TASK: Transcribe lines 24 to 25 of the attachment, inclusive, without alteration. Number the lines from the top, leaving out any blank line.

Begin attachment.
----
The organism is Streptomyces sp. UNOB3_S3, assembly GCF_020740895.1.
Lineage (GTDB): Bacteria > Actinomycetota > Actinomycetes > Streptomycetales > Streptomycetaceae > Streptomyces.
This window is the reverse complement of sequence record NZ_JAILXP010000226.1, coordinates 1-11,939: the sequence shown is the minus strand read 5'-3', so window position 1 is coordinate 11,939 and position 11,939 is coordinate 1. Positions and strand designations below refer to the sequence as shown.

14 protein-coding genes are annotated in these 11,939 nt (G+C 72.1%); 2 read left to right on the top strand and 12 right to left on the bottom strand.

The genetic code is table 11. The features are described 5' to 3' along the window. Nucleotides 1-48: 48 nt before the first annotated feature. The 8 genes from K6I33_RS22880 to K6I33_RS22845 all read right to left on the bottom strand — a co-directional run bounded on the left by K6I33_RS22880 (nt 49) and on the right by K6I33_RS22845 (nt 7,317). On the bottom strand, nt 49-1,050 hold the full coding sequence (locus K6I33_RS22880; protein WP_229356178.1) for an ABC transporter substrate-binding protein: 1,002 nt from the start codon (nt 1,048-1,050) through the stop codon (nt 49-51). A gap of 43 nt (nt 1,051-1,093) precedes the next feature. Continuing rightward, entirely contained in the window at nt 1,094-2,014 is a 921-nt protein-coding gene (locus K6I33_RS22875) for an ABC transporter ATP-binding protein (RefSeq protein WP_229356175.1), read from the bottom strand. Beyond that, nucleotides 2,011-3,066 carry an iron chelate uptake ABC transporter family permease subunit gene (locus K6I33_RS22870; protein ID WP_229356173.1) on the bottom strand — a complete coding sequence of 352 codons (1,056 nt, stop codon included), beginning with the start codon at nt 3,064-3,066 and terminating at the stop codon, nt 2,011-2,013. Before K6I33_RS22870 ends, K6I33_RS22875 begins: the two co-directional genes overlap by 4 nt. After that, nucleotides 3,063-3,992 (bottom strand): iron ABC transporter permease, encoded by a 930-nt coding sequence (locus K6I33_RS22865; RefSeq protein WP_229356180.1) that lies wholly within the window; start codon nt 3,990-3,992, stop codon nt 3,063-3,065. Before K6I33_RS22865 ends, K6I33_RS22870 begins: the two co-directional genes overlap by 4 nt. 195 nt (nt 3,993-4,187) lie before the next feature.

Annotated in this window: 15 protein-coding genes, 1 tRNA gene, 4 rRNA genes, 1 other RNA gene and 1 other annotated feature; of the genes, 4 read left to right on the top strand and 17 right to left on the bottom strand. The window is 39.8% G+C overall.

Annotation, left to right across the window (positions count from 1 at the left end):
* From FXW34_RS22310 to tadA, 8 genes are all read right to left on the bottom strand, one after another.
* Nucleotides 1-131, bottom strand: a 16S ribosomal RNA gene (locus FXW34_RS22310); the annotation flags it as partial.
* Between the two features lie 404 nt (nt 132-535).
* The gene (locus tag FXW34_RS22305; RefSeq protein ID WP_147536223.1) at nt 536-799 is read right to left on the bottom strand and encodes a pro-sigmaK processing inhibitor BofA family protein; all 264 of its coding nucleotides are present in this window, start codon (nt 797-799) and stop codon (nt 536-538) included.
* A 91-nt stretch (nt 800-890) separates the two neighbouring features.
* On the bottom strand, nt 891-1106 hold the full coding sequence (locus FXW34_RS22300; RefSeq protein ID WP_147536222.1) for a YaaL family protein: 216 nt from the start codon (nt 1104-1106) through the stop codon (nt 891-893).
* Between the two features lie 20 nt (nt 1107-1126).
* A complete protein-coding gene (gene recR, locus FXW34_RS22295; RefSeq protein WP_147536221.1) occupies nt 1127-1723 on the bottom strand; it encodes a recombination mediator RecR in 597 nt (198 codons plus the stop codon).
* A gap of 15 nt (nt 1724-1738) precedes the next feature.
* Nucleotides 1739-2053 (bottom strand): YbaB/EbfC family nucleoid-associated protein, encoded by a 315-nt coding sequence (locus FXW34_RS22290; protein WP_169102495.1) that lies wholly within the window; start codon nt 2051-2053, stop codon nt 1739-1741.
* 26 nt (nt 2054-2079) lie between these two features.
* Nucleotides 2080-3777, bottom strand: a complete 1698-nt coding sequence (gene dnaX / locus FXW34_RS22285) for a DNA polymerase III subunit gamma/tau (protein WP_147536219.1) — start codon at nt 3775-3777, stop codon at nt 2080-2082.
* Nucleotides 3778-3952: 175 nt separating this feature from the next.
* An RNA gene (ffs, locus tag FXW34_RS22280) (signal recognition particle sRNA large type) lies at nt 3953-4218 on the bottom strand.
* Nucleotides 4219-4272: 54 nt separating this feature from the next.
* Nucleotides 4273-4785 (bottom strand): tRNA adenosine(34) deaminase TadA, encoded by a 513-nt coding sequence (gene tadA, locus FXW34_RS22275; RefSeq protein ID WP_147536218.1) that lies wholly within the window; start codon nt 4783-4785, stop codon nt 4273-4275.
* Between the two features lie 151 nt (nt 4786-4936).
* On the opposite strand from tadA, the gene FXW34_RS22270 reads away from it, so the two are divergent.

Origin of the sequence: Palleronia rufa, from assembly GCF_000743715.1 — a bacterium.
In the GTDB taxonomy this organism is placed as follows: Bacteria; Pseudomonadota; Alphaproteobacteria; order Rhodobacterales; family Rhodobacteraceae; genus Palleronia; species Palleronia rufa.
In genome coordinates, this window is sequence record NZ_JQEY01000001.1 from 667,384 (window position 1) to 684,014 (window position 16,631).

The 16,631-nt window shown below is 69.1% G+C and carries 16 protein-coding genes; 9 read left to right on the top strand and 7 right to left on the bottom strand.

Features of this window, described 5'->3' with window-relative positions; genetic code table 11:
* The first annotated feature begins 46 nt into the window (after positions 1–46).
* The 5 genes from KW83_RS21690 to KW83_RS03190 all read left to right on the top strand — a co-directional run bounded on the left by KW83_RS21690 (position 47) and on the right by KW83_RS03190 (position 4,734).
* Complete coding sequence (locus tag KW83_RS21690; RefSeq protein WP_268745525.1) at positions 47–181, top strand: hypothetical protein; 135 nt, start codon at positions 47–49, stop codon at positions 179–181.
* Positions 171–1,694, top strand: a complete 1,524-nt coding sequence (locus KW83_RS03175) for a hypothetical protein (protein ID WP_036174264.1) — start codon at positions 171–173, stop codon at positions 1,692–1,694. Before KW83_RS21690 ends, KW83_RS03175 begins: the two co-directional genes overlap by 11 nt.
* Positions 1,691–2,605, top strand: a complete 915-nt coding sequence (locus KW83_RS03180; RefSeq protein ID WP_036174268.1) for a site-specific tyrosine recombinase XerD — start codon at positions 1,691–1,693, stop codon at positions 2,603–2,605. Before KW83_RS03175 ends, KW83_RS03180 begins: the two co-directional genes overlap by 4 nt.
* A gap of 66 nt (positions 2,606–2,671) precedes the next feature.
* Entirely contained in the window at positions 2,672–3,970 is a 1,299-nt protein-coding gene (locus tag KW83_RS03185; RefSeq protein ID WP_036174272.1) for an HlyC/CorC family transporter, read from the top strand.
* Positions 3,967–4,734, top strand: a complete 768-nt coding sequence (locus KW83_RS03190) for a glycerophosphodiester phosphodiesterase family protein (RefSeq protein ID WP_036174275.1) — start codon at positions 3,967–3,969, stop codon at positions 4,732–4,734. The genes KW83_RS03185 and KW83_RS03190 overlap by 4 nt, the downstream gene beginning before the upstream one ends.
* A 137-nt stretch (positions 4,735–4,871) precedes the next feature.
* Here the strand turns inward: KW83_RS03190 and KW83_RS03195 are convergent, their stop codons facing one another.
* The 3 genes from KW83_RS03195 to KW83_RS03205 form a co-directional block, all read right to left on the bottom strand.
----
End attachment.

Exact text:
* Between the two features lie 151 nt (nt 4786-4936).
* On the opposite strand from tadA, the gene FXW34_RS22270 reads away from it, so the two are divergent.